Until recently, commitments towards carbon neutrality were seen as something “nice” for sustainable brands to have. But in light of the growing climate change crisis, it is now a must if a fashion brand wants to be defined as sustainable.



It surely is important as how a product is made, but what happens with it after it gets to the customer also matters. Sustainable brands produce quality and durable clothes often times with a lifetime warranty! For them, things don't end with the sale. Almost all of them offer additional services such as repairs, resale or recycling of the produced clothes. Other green practices are hand-made production, zero-waste (by small-batches or  made-to-order manufacturing). Attention is also paid to the packaging (recycled or degradable packaging) and the transportation of the final product. 



No more fashion catalogs and shop windows that show us nothing but XS size models. Truly ethical fashion brands offer sustainable clothing in small and plus sizes (and no, XL is not the largest one), as well as gender-neutral clothing that fits all bodies and identities.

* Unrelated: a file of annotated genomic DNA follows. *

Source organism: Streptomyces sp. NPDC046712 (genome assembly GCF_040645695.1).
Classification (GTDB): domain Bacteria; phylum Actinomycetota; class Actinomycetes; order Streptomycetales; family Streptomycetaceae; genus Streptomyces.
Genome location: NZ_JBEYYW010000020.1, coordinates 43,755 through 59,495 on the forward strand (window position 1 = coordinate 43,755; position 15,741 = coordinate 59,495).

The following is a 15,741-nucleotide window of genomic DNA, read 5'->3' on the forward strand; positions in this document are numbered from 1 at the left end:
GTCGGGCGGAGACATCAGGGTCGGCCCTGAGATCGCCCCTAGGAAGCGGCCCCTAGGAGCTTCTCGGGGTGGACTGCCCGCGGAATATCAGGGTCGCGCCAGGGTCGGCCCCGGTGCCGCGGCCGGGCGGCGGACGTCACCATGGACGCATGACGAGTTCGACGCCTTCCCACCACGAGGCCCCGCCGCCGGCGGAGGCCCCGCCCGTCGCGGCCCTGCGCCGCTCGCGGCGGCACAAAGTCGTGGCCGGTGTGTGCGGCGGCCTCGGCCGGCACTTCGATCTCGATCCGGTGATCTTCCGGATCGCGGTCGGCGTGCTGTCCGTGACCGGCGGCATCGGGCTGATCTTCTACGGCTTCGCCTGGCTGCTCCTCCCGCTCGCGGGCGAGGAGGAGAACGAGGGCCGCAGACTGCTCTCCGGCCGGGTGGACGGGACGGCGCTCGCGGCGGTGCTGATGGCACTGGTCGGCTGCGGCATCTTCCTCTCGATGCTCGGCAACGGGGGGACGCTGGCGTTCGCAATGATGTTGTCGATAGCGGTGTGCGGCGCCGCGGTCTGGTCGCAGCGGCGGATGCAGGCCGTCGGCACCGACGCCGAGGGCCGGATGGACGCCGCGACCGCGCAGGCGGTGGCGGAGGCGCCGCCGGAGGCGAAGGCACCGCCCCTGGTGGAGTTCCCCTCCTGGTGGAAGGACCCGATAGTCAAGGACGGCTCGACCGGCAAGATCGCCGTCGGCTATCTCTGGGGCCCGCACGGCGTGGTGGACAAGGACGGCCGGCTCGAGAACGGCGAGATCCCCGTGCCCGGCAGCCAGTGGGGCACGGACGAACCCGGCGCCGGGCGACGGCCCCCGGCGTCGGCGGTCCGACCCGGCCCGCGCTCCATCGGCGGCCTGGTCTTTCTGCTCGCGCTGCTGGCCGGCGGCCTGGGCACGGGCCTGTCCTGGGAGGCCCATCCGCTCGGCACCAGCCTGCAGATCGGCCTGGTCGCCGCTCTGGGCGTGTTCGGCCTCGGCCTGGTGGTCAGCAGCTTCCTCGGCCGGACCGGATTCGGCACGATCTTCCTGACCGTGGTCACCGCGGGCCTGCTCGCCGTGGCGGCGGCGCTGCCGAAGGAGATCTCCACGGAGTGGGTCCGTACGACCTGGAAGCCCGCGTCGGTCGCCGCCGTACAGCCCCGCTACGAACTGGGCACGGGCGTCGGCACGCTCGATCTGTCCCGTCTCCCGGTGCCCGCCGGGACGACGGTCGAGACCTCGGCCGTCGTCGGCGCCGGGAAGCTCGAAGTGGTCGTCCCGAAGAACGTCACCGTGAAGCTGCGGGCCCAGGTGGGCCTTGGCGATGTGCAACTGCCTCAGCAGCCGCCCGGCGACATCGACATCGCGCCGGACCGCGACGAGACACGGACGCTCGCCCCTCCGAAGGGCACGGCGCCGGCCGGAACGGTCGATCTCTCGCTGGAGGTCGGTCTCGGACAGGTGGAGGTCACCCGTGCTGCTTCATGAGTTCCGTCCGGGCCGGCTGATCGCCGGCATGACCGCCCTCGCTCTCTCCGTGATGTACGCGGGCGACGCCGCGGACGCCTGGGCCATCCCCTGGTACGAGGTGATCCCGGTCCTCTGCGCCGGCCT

Sustainable brands give back. They use their profits to improve the world in some way - from giving money to charities to organizing events and initiatives. Their priorities are people, the planet and then profit. In that order. And if all the above mentioned doesn't sound convincing enough to opt for a garment from a sustainable brand, here's what you're actually choosing: 



The materials used and the method of production guarantee the high quality of these clothes. The argument that children grow like mushrooms and the price of a sustainable clothing  isn't worth is irrelevant. The quality of  such garment allows it to be worn by more than one child, for more than one season, or more than one year. Even regardless of the gender of the child, because in most cases they are unisex. 



Do you think it is a coincidence that more and more babies and children suffer from atopic dermatitis or allergies, for example? Yes, the reason is hardly in the lack of control only over the production of children's clothing. But the list of toxic chemicals is long and they are used in every stage of production – nonylphenols, phthalates, heavy metals (lead, chromium), formaldehyde, amines, etc. etc. etc.And yes, they are still being used largely by the big and established brands. 



The most common argument against - a t-shirt from a sustainable brand costs more than the "same" one from an unsustainable brand. Is it really so, if we look at it in the long-term? Is the money spent on the sustainable one that your child will wear this summer, will be inherited by a brother / sister / friend or sold in one of the second hand groups really more than what you will spend to buy three t-shirts from a fast brand this summer because after the second wash cycle they will be no longer wearable? 



After all mentioned above, I would just add (from a parent's point-of-view) better the planet does not end with us.


Reference List: